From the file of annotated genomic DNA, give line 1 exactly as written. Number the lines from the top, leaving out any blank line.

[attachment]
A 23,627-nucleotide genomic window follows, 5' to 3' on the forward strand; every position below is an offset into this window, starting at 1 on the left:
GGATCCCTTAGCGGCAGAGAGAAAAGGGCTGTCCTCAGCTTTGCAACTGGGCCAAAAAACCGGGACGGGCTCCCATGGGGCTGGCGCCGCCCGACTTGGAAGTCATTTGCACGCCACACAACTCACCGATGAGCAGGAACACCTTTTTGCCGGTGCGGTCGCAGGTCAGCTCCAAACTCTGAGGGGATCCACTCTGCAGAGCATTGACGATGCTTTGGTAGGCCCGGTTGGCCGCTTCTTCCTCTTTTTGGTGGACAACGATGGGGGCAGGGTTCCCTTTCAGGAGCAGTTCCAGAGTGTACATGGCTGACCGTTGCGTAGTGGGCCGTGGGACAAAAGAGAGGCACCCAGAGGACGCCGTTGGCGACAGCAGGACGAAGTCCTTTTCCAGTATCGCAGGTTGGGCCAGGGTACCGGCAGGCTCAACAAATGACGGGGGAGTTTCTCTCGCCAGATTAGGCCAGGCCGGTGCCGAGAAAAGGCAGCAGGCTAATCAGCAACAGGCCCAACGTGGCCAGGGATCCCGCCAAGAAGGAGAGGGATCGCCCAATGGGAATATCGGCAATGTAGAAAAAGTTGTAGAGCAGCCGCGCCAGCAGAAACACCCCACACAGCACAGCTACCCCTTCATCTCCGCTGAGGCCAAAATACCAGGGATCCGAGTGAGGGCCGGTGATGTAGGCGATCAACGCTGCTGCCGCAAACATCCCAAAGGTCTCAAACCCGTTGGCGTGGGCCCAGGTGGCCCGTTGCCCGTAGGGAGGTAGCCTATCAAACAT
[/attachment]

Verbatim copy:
A 23,627-nucleotide genomic window follows, 5' to 3' on the forward strand; every position below is an offset into this window, starting at 1 on the left: